After their eight-day "journey for justice" that saw a surge of support from civil rights leaders and nights of refuge in Black Baptist churches, the victims of human trafficking will hold a mass meeting in Washington, DC, with Indian Ambassador Ronen Sen on Thursday afternoon.
"We organised the satyagraha to put an end to this system of modern-day slavery," said Sabulal Vijayan, a former Signal worker and organiser of the Alliance of Guestworkers for Dignity.
"We were brave enough to break a major trafficking racket. We marched beyond secret surveillance by immigration. Now we will demand Ambassador Sen to help initiate high-level talks between the US and Indian governments to protect the future of workers,"he added.
Vijayan is one of over 500 Indian workers who had paid $20,000 each to US and Indian recruiters for permanent residency but were held in forced labour by Northrop Grumman subcontractor Signal International on a ten month temporary H2B guest worker visas in Gulf Coast shipyards under "deplorable conditions."
The US Department of Justice has initiated a human trafficking investigation into the case and Congressman George Miller has demanded detailed documentation of the case from Secretary of Labor Elaine Chao.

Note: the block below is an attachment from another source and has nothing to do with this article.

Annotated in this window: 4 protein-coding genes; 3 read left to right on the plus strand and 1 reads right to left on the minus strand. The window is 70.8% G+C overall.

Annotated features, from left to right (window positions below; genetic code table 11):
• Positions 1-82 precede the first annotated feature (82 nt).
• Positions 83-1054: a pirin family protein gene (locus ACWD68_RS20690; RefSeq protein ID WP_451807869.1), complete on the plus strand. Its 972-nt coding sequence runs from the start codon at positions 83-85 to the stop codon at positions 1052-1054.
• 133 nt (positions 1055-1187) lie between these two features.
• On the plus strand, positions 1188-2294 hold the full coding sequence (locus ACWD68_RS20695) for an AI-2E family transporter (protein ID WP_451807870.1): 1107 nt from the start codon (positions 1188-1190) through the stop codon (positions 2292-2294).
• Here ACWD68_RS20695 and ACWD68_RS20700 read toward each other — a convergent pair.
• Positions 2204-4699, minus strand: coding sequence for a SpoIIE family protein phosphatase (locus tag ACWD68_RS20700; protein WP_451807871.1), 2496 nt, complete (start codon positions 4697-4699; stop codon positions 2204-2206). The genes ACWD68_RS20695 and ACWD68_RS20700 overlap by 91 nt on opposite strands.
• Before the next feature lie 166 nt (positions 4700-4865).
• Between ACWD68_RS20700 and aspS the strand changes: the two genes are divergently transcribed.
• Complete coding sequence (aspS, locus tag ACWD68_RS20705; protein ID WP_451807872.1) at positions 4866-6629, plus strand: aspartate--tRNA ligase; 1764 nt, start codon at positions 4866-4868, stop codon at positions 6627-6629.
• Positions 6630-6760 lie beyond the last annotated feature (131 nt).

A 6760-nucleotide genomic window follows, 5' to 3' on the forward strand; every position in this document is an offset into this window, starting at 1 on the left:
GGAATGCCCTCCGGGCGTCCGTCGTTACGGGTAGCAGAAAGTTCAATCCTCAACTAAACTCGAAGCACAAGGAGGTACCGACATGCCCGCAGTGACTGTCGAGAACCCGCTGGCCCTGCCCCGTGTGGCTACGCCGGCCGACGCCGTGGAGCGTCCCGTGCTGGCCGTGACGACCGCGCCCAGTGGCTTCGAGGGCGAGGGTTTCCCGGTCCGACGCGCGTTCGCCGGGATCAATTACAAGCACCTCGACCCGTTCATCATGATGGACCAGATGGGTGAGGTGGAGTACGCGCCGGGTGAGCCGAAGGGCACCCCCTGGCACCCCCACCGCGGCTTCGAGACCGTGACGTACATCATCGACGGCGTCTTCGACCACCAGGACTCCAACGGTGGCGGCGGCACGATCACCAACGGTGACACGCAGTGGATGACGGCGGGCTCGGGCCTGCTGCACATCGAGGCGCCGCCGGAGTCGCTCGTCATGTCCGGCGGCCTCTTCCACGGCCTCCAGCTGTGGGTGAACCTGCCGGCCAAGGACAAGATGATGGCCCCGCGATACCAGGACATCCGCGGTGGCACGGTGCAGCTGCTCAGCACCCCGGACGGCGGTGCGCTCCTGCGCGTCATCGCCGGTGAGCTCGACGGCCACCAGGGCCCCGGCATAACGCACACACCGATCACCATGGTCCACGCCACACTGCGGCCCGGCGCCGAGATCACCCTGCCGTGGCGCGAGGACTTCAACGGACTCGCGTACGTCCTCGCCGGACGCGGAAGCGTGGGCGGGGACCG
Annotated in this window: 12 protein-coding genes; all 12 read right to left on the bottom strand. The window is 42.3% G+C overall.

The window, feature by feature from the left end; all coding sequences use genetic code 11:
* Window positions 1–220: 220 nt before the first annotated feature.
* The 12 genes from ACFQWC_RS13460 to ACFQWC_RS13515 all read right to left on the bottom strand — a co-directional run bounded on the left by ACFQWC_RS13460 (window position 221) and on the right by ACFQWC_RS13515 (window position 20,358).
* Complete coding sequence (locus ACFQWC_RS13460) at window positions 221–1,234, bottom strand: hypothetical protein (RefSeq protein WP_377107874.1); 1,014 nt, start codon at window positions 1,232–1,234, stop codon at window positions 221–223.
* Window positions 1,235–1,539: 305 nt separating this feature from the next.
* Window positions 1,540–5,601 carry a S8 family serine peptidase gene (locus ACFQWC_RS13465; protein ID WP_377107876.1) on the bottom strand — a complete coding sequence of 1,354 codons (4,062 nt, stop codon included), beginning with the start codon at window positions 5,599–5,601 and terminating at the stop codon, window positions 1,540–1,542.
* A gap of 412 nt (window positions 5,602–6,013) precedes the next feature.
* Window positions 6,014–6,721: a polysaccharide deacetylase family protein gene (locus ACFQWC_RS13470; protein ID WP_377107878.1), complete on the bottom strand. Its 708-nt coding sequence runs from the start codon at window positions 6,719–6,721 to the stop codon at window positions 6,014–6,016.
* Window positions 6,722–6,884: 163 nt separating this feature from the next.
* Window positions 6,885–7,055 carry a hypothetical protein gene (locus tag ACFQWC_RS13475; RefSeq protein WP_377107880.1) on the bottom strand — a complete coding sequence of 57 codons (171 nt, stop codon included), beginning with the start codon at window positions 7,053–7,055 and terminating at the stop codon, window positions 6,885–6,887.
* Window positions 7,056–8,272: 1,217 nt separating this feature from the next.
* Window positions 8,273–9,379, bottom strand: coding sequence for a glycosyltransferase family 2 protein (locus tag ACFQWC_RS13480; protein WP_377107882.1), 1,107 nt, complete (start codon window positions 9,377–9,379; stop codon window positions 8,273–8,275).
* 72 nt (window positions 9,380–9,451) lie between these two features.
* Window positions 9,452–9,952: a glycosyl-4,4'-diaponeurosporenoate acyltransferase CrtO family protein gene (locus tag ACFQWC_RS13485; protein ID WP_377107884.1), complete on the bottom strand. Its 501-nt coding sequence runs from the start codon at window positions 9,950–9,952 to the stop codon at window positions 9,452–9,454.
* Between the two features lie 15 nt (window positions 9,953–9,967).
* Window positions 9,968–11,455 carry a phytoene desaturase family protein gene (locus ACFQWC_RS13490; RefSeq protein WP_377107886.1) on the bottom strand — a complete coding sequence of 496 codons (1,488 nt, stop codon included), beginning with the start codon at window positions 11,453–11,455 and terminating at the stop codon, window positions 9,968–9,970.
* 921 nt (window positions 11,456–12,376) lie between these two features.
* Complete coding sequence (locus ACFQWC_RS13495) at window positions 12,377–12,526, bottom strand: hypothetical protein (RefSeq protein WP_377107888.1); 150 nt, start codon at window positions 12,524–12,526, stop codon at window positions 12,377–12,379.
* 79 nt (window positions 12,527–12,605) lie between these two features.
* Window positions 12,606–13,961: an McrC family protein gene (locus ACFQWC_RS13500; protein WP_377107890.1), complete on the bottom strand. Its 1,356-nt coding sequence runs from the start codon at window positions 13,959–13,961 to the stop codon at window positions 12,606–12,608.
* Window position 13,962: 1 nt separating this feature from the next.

Many have come forward in support of the workers in the last eight days of the protest march, including legendary civil rights leader Hollis Watkins and organisations Jobs With Justice, the National Immigration Law Center, the ACLU, the Southern Poverty Law Center, the Asian American Legal Defense and Education Fund.
"The attempts to intimidate human trafficking survivors as they have walked in the footsteps of US freedom fighters have failed," said New Orleans Workers' Center for Racial Justice director Saket Soni. "Tomorrow we will demand Indian Ambassador Ronen Sen take the epidemic of labour trafficking seriously, and help workers and advocates unmask the US federal guest worker program as a legalized form of servitude."
The workers will gather at noon in Dupont Circle, to brief the media on their demands, then march to their 1 p.m. meeting with the ambassador. The workers plan to stay in Washington, DC, for seven days, during which they hope to meet with key Congressional decision-makers on labour and immigration policy.